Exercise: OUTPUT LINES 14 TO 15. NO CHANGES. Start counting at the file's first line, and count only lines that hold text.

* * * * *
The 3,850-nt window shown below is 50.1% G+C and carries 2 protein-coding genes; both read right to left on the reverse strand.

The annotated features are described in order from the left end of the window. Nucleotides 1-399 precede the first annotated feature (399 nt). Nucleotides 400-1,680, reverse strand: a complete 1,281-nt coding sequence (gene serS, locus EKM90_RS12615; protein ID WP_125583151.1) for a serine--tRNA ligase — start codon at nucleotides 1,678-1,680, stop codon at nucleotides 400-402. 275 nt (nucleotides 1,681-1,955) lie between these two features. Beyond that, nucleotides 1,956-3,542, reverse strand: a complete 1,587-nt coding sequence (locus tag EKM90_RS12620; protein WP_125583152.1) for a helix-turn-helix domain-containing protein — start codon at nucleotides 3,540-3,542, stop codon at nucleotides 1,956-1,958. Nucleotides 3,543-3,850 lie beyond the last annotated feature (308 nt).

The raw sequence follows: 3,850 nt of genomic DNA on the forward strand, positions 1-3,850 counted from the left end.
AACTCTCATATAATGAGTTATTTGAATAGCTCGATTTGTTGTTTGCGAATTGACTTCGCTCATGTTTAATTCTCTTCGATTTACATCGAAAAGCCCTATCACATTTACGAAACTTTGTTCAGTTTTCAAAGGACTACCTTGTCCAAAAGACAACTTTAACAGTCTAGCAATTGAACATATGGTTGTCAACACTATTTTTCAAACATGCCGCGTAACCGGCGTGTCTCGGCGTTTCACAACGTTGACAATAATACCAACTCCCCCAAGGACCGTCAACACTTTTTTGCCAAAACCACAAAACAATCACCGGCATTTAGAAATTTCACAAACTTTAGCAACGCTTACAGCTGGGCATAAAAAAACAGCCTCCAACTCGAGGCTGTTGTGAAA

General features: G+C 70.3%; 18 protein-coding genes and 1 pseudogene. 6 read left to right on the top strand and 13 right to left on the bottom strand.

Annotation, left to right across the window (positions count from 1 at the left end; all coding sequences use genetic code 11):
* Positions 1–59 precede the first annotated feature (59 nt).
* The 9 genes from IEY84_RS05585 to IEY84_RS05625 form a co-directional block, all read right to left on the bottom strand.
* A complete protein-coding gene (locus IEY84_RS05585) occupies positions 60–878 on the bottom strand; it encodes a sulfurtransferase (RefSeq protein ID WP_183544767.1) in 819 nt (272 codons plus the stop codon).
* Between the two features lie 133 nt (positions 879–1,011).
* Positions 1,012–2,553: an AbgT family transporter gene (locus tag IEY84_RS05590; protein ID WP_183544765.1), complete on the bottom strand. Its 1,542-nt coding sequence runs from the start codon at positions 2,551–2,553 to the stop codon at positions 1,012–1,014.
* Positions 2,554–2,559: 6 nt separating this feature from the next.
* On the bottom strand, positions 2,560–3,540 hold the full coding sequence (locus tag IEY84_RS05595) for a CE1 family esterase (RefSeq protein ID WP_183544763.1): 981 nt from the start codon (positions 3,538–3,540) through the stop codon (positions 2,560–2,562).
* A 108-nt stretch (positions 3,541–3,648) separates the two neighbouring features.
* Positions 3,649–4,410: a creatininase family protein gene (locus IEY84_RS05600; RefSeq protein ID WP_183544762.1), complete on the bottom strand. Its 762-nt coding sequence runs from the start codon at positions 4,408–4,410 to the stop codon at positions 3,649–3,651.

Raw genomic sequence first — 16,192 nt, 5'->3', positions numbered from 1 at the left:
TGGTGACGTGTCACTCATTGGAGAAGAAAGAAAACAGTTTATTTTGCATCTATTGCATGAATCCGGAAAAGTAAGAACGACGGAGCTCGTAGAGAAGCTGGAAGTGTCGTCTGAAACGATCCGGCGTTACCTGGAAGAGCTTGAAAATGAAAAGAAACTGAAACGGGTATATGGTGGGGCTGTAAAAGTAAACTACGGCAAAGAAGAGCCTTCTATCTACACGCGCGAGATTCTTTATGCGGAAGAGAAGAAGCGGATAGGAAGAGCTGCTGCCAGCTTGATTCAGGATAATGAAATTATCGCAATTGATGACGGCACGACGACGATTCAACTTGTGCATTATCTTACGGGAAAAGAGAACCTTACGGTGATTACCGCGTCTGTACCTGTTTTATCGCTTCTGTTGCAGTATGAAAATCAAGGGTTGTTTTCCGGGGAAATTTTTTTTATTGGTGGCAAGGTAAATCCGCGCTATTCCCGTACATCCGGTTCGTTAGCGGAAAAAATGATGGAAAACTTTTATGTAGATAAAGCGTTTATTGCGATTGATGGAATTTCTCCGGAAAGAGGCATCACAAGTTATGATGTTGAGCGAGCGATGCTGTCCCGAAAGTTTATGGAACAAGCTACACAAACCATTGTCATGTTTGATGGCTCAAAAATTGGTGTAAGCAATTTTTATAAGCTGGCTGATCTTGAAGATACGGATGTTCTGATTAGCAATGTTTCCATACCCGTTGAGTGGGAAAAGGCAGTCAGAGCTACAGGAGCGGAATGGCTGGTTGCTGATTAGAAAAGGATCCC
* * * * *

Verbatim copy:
* A 108-nt stretch (positions 3,541–3,648) separates the two neighbouring features.
* Positions 3,649–4,410: a creatininase family protein gene (locus IEY84_RS05600; RefSeq protein ID WP_183544762.1), complete on the bottom strand. Its 762-nt coding sequence runs from the start codon at positions 4,408–4,410 to the stop codon at positions 3,649–3,651.